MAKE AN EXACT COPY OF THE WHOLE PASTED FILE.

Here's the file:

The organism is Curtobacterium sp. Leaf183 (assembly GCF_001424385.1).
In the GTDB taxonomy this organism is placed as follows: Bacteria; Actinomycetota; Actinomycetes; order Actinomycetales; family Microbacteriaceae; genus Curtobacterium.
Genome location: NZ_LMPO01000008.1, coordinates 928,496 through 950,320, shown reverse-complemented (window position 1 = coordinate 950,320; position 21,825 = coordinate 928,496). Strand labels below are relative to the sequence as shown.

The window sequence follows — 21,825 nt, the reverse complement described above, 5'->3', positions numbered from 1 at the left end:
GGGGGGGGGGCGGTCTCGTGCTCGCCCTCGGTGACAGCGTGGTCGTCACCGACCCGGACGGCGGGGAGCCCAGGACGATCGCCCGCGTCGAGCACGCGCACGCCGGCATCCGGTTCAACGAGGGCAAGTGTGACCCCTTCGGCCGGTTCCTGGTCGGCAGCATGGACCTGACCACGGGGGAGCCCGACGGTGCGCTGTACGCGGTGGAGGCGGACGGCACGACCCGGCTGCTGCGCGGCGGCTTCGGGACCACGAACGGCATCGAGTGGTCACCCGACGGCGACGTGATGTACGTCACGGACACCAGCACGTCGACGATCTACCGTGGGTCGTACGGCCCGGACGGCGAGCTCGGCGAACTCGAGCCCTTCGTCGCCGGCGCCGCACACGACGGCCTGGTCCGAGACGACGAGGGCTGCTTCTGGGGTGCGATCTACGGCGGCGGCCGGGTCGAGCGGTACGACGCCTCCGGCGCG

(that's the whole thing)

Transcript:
The organism is Curtobacterium sp. Leaf183 (assembly GCF_001424385.1).
In the GTDB taxonomy this organism is placed as follows: Bacteria; Actinomycetota; Actinomycetes; order Actinomycetales; family Microbacteriaceae; genus Curtobacterium.
Genome location: NZ_LMPO01000008.1, coordinates 928,496 through 950,320, shown reverse-complemented (window position 1 = coordinate 950,320; position 21,825 = coordinate 928,496). Strand labels below are relative to the sequence as shown.

The window sequence follows — 21,825 nt, the reverse complement described above, 5'->3', positions numbered from 1 at the left end:
GGGGGGGGGGCGGTCTCGTGCTCGCCCTCGGTGACAGCGTGGTCGTCACCGACCCGGACGGCGGGGAGCCCAGGACGATCGCCCGCGTCGAGCACGCGCACGCCGGCATCCGGTTCAACGAGGGCAAGTGTGACCCCTTCGGCCGGTTCCTGGTCGGCAGCATGGACCTGACCACGGGGGAGCCCGACGGTGCGCTGTACGCGGTGGAGGCGGACGGCACGACCCGGCTGCTGCGCGGCGGCTTCGGGACCACGAACGGCATCGAGTGGTCACCCGACGGCGACGTGATGTACGTCACGGACACCAGCACGTCGACGATCTACCGTGGGTCGTACGGCCCGGACGGCGAGCTCGGCGAACTCGAGCCCTTCGTCGCCGGCGCCGCACACGACGGCCTGGTCCGAGACGACGAGGGCTGCTTCTGGGGTGCGATCTACGGCGGCGGCCGGGTCGAGCGGTACGACGCCTCCGGCGCG